28 June 2022
26 June 2022
Hyundai started selling cars here in 1998 so got in relatively early. They almost immediately went past the 10% mark of total sales and reached 16% by 2009. So how did they go from there?
2012/13: The Elantra's turning up did little, being the small selling model it became. A new model i10 in 2013 helped in pushing market share back up again after declining.
25 June 2022
While car sales data from India always has that slight uncertainty about it, it's a bit more with Mahindra, perhaps because their diverse range can be tabulated in differing ways. For whatever reason, the historical data for Mahindra is too uncertain to be used. Therefore, we take it up from 2020.
The XUV700 medium sized SUV (picture above) replaced the 500 but otherwise it was business as usual. What was noticeable was the increase in share, from 5.6 to 8.1% so far in 2022. The XUV700 is leading the charge but generally the big guns are firing. The biggest selling model is the Bolero large SUV (picture below), surprisingly popular in a country where small vehicles dominate.
Toyota had about a 6% share in 2013 so the challenge was to at least maintain that. Was that objective achieved? Nothing much changed and keeping things the same slowly eroded market share. The Yaris arrived in 2018, replacing the Etios saloon but didn't exactly set the place alight.
2020: A second Suzuki model was added in the form of the Urban Cruiser (right), sold by Suzuki as the Vitara Brezza.
Both of the above models added useful volume but despite that, Toyota couldn't avoid a drop in market share. The Yaris proved to be a belly flop and was soon withdrawn. Toyota's share is currently below 4% (January-May 2022). So even the Big T has had to admit its current situation in India isn't where it wants to be.
To do the first installment, please click here.
24 June 2022
We have seen from previous posts about the Indian car market that it's a difficult market to exist in despite many who entered that it was going to be some sort of El Dorado. Few, if any, have found it so. But surely Toyota would make a big splash here, it's the strongest brand in Asia by far. Let's see.
Toyota hit the ground in 2000 and within four to five years was around the 4.5% mark which was a very positive result. It did start to slip back from there and by 2009, help just 3% share. What could be done to arrest the slide?
2011: The Fortuner medium-large SUV (just above) was the start of the brand's hoped for renaissance. Mind you, that's too big to have the impact Toyota needed.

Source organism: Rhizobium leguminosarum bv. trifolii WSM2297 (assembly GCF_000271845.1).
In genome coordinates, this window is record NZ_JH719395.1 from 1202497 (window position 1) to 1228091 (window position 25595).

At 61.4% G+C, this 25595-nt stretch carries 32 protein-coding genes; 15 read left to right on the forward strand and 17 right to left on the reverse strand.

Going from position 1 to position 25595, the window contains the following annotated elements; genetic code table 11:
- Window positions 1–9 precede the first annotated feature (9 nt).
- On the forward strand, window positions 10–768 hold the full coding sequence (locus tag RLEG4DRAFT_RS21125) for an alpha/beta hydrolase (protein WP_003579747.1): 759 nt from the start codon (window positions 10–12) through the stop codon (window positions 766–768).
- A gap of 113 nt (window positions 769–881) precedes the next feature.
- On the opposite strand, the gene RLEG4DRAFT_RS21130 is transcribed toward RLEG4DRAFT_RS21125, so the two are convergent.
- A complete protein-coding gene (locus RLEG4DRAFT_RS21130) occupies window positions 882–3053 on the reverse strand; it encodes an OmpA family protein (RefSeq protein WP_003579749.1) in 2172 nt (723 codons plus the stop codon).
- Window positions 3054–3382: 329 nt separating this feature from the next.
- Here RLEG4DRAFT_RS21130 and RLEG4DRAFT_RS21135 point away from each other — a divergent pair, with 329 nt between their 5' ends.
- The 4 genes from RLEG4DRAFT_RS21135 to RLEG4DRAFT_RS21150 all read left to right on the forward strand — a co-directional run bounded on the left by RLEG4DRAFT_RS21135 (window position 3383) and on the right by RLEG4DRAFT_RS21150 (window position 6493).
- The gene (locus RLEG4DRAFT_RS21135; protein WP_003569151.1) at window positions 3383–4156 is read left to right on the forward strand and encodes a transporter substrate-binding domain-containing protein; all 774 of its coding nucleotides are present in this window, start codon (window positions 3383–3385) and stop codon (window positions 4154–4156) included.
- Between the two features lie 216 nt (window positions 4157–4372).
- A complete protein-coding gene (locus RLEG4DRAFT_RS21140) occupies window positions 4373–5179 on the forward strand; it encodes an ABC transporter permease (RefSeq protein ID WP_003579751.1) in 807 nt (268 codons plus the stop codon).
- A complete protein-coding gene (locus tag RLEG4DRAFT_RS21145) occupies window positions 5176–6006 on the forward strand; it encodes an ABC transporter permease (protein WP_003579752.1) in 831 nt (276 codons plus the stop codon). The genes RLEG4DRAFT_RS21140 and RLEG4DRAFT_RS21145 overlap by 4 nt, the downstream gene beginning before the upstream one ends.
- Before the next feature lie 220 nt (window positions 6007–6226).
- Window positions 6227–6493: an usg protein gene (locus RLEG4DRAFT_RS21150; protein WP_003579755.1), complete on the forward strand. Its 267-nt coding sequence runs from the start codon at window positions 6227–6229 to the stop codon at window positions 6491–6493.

23 June 2022
|The Amaze interior|
22 June 2022
Honda started manufacturing cars here in 1997 so the brand is fairly well established here. In 2004 it hit its straps and reached 3.4% share after taking time to establish itself. Percentage penetration reached a new high of 4.3% in 2006 when the Civic was introduced. It drifted back to 3.4% in 2009.
2012: This was a big year when the Jazz and Civic models were retired and the Brio took off. The Brio was a compact 5-door hatchback that slotted below the Jazz in size.
21 June 2022
18 June 2022
Ford was doing what so many other manufacturers have been doing, trying to make a business case for manufacturing and selling in India. Hovering just below the 3% mark wasn't good enough but little was changing despite little in the way of new models.
2018: One newby was the Freestyle (picture above), a crossover variant of the Figo. I would assume it was a cost effective model and sales were OK for the year but not the next.
2021: It's operation ran up losses in excess of $2 billion dollars in the previous decade! Ford has therefore decided to end sales in the country but for now still exports. There is worker unrest over Ford's decision to end production by the end of 2022. It it still has two plants there, one of these will probably be sold to Tata, which will make the exit slightly more palatable.
17 June 2022
In recent times, Ford started selling cars in India in 1997. From there it rarely reached even a 2% share. Could they ever make a real go of penetrating this market? Let's have a look.
Market share jumped from 1.6% in 2010 to 3.5% in 2011 with the arrival of the compact Figo hatchback. It looked similar to but was small than the Fiesta Classic that was sold alongside it. A good start.
2011: Now sales were close to 4% of the total although so many eggs in the Figo basket wasn't ideal. 2012 held up pretty well with nothing new released.
2015: The Fiesta Classic finished its run in 2015 and a new generation Figo was released, the Aspire being the 4-door version. It was based on the Ka but sales show it didn't go that well. A new model should lift volume. Things weren't looking so rosy for Ford in India. Would they continue or leave?
16 June 2022
2012: The Aveo said its goodbyes but market share fell and a new model was needed. 93,000 registrations were achieved.
2013: The slow selling Captiva was discontinued, but a hatch variant was added to the Sail and the Enjoy medium MPV was added to the range. Despite that, it had little effect on market share. Sales were down to 87,000.
2014: Sales fell further (%5,500) with no new models to spur things along and existing ones in decline.